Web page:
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CES: Programming Alliances Played Bigger Role

Business alliances were as important as new technologies at last week's Consumer Electronics Show in Las Vegas, as consumer electronics manufacturers worked to differentiate their products by cutting deals with programmers and multichannel operators.

Samsung announced alliances with both Comcast and Time Warner that will allow cable subscribers later this year to use all the applications on Samsung's new smart TVs, including the internet content. The agreement will also allow subscribers to more easily search for TV programs and movies, and to watch TV programming on Samsung's Galaxy Tab.

Meanwhile, Sony announced a deal with Time Warner Cable that would allow subscribers to access all of the smart TV's features and the MSO's live programming without a settop box.

Echostar's Sling Media also cut a deal with Verizon so that users with Sling-based equipment can access content from Dish over Verizon's new 4G network if they are willing to pay a subscription fee to Verizon.

Such alliances are likely to become even more important over the next year, as CE manufacturers roll out more Smart TVs and tablets with Internet connections. Shortly before the show, the Consumer Electronics Association estimated that over 80 tablets would be shown at the show and that worldwide tablet sales would hit about 30 million in 2011.

Overall, the CEA is projecting that global retail sales of consumer electronics will increase by 10% to $964 billion in 2011 from $873 billion in 2010. In the U.S., factory sales to retailers should hit in $182 billion, up from $175 billion in 2010.

The proliferation of new devices and new ways of accessing content prompted a number of comments at sessions about the prospect that a growing number of consumers would use these devices to discontinue their cable subscriptions and threat these devices posed to traditional TV and multichannel players.

But the high profile announcements between CE manufacturers and multichannel providers seemed to indicate that multichannel providers were embracing over-the-top content and that the new smart TVs and tablets would be used to enhance the existing multichannel experience with online content, much-improved search functions, interactivity and the ability to access more content on mobile devices.

"Much of what we hear about over the top has to do with changing consumer behavior," noted Terry Denson, vice president of content strategy and acquisition at Verizon Communications during one of the sessions at CES. "We see it more as an opportunity than a threat. If we as distributors can capture consumer expectations [of being able to access content on multiple platforms] and provide a seemless experience we are well positioned as long as content providers are not giving content away for free, we are well positioned."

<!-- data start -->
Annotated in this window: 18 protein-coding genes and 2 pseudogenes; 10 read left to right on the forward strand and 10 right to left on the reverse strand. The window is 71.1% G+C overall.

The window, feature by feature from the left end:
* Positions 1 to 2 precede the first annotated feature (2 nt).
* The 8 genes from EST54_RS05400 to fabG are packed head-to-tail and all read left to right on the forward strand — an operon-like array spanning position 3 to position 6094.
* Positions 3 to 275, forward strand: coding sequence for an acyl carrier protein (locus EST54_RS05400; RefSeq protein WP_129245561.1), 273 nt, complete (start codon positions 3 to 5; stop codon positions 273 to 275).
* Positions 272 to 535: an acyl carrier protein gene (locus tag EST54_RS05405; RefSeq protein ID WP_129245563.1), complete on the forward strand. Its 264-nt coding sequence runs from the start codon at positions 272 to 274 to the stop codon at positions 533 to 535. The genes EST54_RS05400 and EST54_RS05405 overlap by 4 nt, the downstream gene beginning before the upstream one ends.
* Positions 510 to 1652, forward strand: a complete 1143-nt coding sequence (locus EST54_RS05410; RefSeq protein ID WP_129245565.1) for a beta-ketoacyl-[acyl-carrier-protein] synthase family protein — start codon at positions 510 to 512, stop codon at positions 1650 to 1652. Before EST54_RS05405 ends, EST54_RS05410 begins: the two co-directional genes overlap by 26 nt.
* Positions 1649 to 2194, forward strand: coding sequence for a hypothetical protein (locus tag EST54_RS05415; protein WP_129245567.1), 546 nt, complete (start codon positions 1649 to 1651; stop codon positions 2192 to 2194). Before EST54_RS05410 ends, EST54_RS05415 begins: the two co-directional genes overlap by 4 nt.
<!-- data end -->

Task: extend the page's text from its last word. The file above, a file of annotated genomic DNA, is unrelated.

Such moves would be important for the future, as operators seek to differentiate themselves with multiplatform content offerings, argued Dan York, president of content at AT&T.

He noted that AT&T's U-verse IPTV offering has been the fastest growing multichannel provider in the U.S. for five quarters in a row and that their all IP platform has positioned them aggressively rollout offerings for multiple platforms.

Some also argued that the market for OTT could see a shakeout. "The market is overcrowded," argued Rob Riordan, executive vice president of Cellcom. "The middle man is not going away. The consumer needs to have things made simple and that is where the carrier comes in. The person that wins will be the one who makes it simple."

Operators did worry, however, that programmers might undercut the multichannel business model by making more content available online for free and that they would demand extra fees for making content available on other devices.

"Subscriber sshould be able to access content that they've already paid for whenever and wherever they want," York noted. "It isn't our intent to charge for access to other devices and we think it should be one price."

"If they start to give away that content that undermines the core bread and butter" business models that have sustained both operators and programmers, he added.